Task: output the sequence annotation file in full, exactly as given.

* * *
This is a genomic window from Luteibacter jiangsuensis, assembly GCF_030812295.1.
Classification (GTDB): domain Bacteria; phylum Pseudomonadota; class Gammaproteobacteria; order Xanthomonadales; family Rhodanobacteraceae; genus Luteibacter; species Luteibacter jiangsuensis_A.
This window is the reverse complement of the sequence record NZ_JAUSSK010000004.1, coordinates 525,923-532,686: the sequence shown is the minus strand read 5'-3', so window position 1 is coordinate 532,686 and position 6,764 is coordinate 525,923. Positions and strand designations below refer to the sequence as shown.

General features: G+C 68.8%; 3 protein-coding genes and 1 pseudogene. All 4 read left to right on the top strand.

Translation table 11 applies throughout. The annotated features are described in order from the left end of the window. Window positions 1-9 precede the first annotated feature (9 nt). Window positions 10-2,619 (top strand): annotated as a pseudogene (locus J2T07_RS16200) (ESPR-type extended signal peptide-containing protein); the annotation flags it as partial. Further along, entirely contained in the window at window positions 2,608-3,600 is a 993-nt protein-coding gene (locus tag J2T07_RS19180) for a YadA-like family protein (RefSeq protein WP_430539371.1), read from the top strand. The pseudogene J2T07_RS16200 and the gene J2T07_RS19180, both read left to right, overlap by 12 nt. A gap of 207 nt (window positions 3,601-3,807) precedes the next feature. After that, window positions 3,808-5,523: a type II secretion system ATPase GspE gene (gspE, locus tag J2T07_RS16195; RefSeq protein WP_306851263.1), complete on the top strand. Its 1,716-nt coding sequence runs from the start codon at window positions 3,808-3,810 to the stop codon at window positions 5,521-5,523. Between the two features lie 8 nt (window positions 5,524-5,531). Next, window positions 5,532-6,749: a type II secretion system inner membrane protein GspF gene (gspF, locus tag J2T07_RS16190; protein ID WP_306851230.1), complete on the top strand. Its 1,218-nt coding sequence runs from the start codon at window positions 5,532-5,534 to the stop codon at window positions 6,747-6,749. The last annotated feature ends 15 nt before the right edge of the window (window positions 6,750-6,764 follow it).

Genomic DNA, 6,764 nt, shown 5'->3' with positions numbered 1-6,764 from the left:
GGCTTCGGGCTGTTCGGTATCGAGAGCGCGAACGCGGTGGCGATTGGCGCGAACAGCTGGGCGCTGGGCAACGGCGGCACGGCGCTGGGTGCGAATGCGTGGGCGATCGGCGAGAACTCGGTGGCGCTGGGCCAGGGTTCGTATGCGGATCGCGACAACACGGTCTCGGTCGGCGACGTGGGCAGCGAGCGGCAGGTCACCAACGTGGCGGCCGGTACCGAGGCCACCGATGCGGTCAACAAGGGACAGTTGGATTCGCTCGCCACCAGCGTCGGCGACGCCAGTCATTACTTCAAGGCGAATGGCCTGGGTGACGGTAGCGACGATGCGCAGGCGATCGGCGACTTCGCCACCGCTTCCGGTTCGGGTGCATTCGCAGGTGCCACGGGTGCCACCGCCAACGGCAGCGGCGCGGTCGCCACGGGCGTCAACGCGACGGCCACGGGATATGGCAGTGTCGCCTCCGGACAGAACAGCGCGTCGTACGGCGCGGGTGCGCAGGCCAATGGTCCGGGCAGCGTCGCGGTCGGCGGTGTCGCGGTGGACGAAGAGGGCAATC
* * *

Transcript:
This is a genomic window from Luteibacter jiangsuensis, assembly GCF_030812295.1.
Classification (GTDB): domain Bacteria; phylum Pseudomonadota; class Gammaproteobacteria; order Xanthomonadales; family Rhodanobacteraceae; genus Luteibacter; species Luteibacter jiangsuensis_A.
This window is the reverse complement of the sequence record NZ_JAUSSK010000004.1, coordinates 525,923-532,686: the sequence shown is the minus strand read 5'-3', so window position 1 is coordinate 532,686 and position 6,764 is coordinate 525,923. Positions and strand designations below refer to the sequence as shown.

General features: G+C 68.8%; 3 protein-coding genes and 1 pseudogene. All 4 read left to right on the top strand.

Translation table 11 applies throughout. The annotated features are described in order from the left end of the window. Window positions 1-9 precede the first annotated feature (9 nt). Window positions 10-2,619 (top strand): annotated as a pseudogene (locus J2T07_RS16200) (ESPR-type extended signal peptide-containing protein); the annotation flags it as partial. Further along, entirely contained in the window at window positions 2,608-3,600 is a 993-nt protein-coding gene (locus tag J2T07_RS19180) for a YadA-like family protein (RefSeq protein WP_430539371.1), read from the top strand. The pseudogene J2T07_RS16200 and the gene J2T07_RS19180, both read left to right, overlap by 12 nt. A gap of 207 nt (window positions 3,601-3,807) precedes the next feature. After that, window positions 3,808-5,523: a type II secretion system ATPase GspE gene (gspE, locus tag J2T07_RS16195; RefSeq protein WP_306851263.1), complete on the top strand. Its 1,716-nt coding sequence runs from the start codon at window positions 3,808-3,810 to the stop codon at window positions 5,521-5,523. Between the two features lie 8 nt (window positions 5,524-5,531). Next, window positions 5,532-6,749: a type II secretion system inner membrane protein GspF gene (gspF, locus tag J2T07_RS16190; protein ID WP_306851230.1), complete on the top strand. Its 1,218-nt coding sequence runs from the start codon at window positions 5,532-5,534 to the stop codon at window positions 6,747-6,749. The last annotated feature ends 15 nt before the right edge of the window (window positions 6,750-6,764 follow it).

Genomic DNA, 6,764 nt, shown 5'->3' with positions numbered 1-6,764 from the left:
GGCTTCGGGCTGTTCGGTATCGAGAGCGCGAACGCGGTGGCGATTGGCGCGAACAGCTGGGCGCTGGGCAACGGCGGCACGGCGCTGGGTGCGAATGCGTGGGCGATCGGCGAGAACTCGGTGGCGCTGGGCCAGGGTTCGTATGCGGATCGCGACAACACGGTCTCGGTCGGCGACGTGGGCAGCGAGCGGCAGGTCACCAACGTGGCGGCCGGTACCGAGGCCACCGATGCGGTCAACAAGGGACAGTTGGATTCGCTCGCCACCAGCGTCGGCGACGCCAGTCATTACTTCAAGGCGAATGGCCTGGGTGACGGTAGCGACGATGCGCAGGCGATCGGCGACTTCGCCACCGCTTCCGGTTCGGGTGCATTCGCAGGTGCCACGGGTGCCACCGCCAACGGCAGCGGCGCGGTCGCCACGGGCGTCAACGCGACGGCCACGGGATATGGCAGTGTCGCCTCCGGACAGAACAGCGCGTCGTACGGCGCGGGTGCGCAGGCCAATGGTCCGGGCAGCGTCGCGGTCGGCGGTGTCGCGGTGGACGAAGAGGGCAATC